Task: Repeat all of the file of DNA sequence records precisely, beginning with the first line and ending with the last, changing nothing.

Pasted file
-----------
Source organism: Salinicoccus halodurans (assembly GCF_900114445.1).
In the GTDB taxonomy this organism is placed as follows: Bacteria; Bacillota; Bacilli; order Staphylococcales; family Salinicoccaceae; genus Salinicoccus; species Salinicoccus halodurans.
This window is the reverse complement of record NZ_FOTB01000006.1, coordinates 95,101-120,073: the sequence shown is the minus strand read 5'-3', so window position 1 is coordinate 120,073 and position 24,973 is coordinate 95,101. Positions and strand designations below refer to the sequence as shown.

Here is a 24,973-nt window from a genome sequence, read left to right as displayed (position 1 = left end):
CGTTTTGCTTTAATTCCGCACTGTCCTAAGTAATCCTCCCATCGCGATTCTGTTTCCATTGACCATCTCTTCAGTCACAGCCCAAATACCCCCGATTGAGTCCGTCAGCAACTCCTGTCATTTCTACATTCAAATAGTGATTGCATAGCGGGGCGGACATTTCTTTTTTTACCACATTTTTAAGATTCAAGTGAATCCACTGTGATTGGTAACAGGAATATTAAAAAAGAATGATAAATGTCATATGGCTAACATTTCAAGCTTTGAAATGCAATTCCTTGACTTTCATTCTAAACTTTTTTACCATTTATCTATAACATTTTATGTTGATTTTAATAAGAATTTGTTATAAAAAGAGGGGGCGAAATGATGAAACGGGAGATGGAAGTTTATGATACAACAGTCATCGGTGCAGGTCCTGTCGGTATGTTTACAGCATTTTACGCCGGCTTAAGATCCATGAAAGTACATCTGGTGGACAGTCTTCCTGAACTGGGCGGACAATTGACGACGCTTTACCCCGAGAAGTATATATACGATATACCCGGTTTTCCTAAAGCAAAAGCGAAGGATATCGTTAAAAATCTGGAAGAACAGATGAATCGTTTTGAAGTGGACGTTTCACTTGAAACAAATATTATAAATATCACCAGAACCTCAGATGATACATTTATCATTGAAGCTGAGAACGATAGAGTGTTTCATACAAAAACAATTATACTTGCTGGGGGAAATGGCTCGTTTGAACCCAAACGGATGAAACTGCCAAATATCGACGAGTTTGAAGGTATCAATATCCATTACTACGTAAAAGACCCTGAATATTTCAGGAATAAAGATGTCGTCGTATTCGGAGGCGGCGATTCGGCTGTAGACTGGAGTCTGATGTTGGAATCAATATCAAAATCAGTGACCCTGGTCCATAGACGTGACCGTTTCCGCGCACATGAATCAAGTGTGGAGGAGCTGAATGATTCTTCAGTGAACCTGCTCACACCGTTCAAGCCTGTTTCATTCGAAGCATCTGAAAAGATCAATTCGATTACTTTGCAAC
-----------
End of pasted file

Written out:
Source organism: Salinicoccus halodurans (assembly GCF_900114445.1).
In the GTDB taxonomy this organism is placed as follows: Bacteria; Bacillota; Bacilli; order Staphylococcales; family Salinicoccaceae; genus Salinicoccus; species Salinicoccus halodurans.
This window is the reverse complement of record NZ_FOTB01000006.1, coordinates 95,101-120,073: the sequence shown is the minus strand read 5'-3', so window position 1 is coordinate 120,073 and position 24,973 is coordinate 95,101. Positions and strand designations below refer to the sequence as shown.

Here is a 24,973-nt window from a genome sequence, read left to right as displayed (position 1 = left end):
CGTTTTGCTTTAATTCCGCACTGTCCTAAGTAATCCTCCCATCGCGATTCTGTTTCCATTGACCATCTCTTCAGTCACAGCCCAAATACCCCCGATTGAGTCCGTCAGCAACTCCTGTCATTTCTACATTCAAATAGTGATTGCATAGCGGGGCGGACATTTCTTTTTTTACCACATTTTTAAGATTCAAGTGAATCCACTGTGATTGGTAACAGGAATATTAAAAAAGAATGATAAATGTCATATGGCTAACATTTCAAGCTTTGAAATGCAATTCCTTGACTTTCATTCTAAACTTTTTTACCATTTATCTATAACATTTTATGTTGATTTTAATAAGAATTTGTTATAAAAAGAGGGGGCGAAATGATGAAACGGGAGATGGAAGTTTATGATACAACAGTCATCGGTGCAGGTCCTGTCGGTATGTTTACAGCATTTTACGCCGGCTTAAGATCCATGAAAGTACATCTGGTGGACAGTCTTCCTGAACTGGGCGGACAATTGACGACGCTTTACCCCGAGAAGTATATATACGATATACCCGGTTTTCCTAAAGCAAAAGCGAAGGATATCGTTAAAAATCTGGAAGAACAGATGAATCGTTTTGAAGTGGACGTTTCACTTGAAACAAATATTATAAATATCACCAGAACCTCAGATGATACATTTATCATTGAAGCTGAGAACGATAGAGTGTTTCATACAAAAACAATTATACTTGCTGGGGGAAATGGCTCGTTTGAACCCAAACGGATGAAACTGCCAAATATCGACGAGTTTGAAGGTATCAATATCCATTACTACGTAAAAGACCCTGAATATTTCAGGAATAAAGATGTCGTCGTATTCGGAGGCGGCGATTCGGCTGTAGACTGGAGTCTGATGTTGGAATCAATATCAAAATCAGTGACCCTGGTCCATAGACGTGACCGTTTCCGCGCACATGAATCAAGTGTGGAGGAGCTGAATGATTCTTCAGTGAACCTGCTCACACCGTTCAAGCCTGTTTCATTCGAAGCATCTGAAAAGATCAATTCGATTACTTTGCAAC